Proper Sight Picture Question

Discussion in 'M, C, L and S Series' started by Guest, Apr 2, 2006.

  1. Guest

    Guest Guest

    I am a new owner of a Steyr M40. I really enjoyed shooting it at the range but had a question on proper sight alignment. In shooting with both front and rear sights lined up and the tip of the triangle on the target, I grouped well, but low. I am an avid rifle shooter, but this is my first pistol. What is the proper sight alignment for the triangle/trapezoid sight system? Any help with proper pistol shooting form/technique would be greatly appreciated!
     
  2. bigtaco

    bigtaco Active Member

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    the proper sight alignment is depicted on the steyr logo. the tip of the triangle is held at the top of the rear sight.

    idpasteyr has a great grip tutrorial.

    shooting low is very indicative of anticipating recoil. meaning pulling the gun down just before firing.

    best way to combat this is to dry fire. just sit around at home and practice gently squeezing the trigger until you hear it go click. then, after practicing, head to the range.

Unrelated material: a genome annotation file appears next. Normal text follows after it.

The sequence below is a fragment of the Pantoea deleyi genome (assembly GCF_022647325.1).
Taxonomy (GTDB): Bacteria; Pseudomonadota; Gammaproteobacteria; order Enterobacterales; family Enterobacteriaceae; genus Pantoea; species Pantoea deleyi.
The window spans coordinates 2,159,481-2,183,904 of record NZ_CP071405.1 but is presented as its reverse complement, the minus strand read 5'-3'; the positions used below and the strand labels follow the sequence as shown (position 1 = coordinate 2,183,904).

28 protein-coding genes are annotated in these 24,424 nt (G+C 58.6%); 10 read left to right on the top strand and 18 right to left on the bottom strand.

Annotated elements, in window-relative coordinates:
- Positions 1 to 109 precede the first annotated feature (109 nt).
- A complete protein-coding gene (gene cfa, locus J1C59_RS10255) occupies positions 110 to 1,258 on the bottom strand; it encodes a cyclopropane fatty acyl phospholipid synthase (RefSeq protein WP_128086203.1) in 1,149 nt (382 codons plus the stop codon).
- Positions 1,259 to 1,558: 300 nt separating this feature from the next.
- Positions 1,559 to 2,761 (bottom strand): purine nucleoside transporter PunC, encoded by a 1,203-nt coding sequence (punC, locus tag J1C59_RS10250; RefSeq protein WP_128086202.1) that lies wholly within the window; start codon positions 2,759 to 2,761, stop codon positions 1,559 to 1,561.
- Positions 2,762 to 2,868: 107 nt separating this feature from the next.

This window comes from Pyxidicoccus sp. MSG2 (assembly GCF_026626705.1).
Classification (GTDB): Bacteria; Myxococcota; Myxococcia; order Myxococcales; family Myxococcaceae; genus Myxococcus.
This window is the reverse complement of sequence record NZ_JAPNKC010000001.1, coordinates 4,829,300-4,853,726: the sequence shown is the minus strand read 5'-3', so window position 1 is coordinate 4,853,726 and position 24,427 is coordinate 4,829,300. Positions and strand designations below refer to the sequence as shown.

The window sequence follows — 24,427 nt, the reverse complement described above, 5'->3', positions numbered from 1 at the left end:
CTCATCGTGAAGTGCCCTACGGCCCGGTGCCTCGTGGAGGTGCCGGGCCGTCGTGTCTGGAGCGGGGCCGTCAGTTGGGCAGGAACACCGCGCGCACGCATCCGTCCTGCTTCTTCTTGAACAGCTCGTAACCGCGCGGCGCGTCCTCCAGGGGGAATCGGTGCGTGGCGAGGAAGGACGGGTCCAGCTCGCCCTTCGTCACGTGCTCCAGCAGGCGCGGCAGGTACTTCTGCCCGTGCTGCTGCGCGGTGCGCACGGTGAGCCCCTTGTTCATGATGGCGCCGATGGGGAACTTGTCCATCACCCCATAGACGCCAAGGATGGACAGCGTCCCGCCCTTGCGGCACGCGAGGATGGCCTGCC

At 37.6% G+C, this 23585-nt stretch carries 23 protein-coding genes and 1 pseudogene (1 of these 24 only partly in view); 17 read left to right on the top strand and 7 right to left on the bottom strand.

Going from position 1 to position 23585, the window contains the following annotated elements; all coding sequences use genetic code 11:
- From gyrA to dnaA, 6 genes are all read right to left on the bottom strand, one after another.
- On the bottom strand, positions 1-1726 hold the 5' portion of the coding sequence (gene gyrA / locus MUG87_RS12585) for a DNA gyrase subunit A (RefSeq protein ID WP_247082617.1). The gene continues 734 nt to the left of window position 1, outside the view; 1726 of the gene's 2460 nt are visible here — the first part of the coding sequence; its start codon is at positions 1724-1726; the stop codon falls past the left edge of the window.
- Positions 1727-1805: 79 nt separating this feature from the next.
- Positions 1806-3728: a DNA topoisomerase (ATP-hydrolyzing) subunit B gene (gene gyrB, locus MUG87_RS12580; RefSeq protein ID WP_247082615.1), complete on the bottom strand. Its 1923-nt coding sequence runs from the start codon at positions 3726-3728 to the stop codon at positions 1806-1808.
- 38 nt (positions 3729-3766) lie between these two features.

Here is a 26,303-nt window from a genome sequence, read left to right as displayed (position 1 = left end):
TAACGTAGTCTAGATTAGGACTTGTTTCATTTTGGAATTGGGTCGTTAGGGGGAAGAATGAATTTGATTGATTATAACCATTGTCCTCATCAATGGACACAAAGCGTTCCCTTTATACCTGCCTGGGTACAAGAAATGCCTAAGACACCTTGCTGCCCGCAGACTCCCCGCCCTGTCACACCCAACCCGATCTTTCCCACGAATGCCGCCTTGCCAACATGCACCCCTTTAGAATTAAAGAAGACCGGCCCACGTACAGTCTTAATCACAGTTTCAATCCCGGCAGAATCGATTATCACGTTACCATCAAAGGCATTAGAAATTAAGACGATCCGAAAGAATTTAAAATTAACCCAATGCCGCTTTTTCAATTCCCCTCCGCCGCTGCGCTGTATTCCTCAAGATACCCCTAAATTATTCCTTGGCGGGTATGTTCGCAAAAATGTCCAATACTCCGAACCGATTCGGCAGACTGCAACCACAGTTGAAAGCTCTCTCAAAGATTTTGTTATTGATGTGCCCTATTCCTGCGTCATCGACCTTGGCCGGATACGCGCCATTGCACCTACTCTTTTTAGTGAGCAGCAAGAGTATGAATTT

you should see the sights come at you when you fire. if you hold it dead on target and watch the slide come at you, you can't miss.
     

  3. Guest

    Guest Guest

    proper sight alignment

    Thanks for the help! If anyone has any additional tips, I'd be glad to hear them.
     
  4. ministerofdeath

    ministerofdeath New Member

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    You may not even realize it, but you may be gripping the pistol tighter before each shot in anticipation of the recoil. Even a slight increase in grip strength applied right before your shot will equal shooting low on a target. Try to keep you grip steady and constant.

    Sounds like you've got the right sight alignment now you just need to improve that grip. However, remember since your new it doesn't hurt to be overly percise in your shooting stance, grip, breath control and trigger squeeze.

    CHECK OUT THIS WEBLINK FOR SOME GREAT INFORMATION ON PISTOL MARKSMANSHIP http://www.globalsecurity.org/military/ ... /chap2.htm

    If you still have trouble on your own after three or four shooting sessions than take a look into taking a shooting instructions course from an NRA certified instructor. Most gun shops have flyers for local shooting courses or know of them if you ask. I always find its best to learn the right way first than have to try and correct bad habits later.

    NO ONE gets his/her first pistol, walk on to an IDPA course and shoots like a pro without having gone through the basics. Even if you've had experience in the military or long ago with pistols it doesn't hurt to take a refresher.

    Take one thing at a time and take your time! Best advice I can give.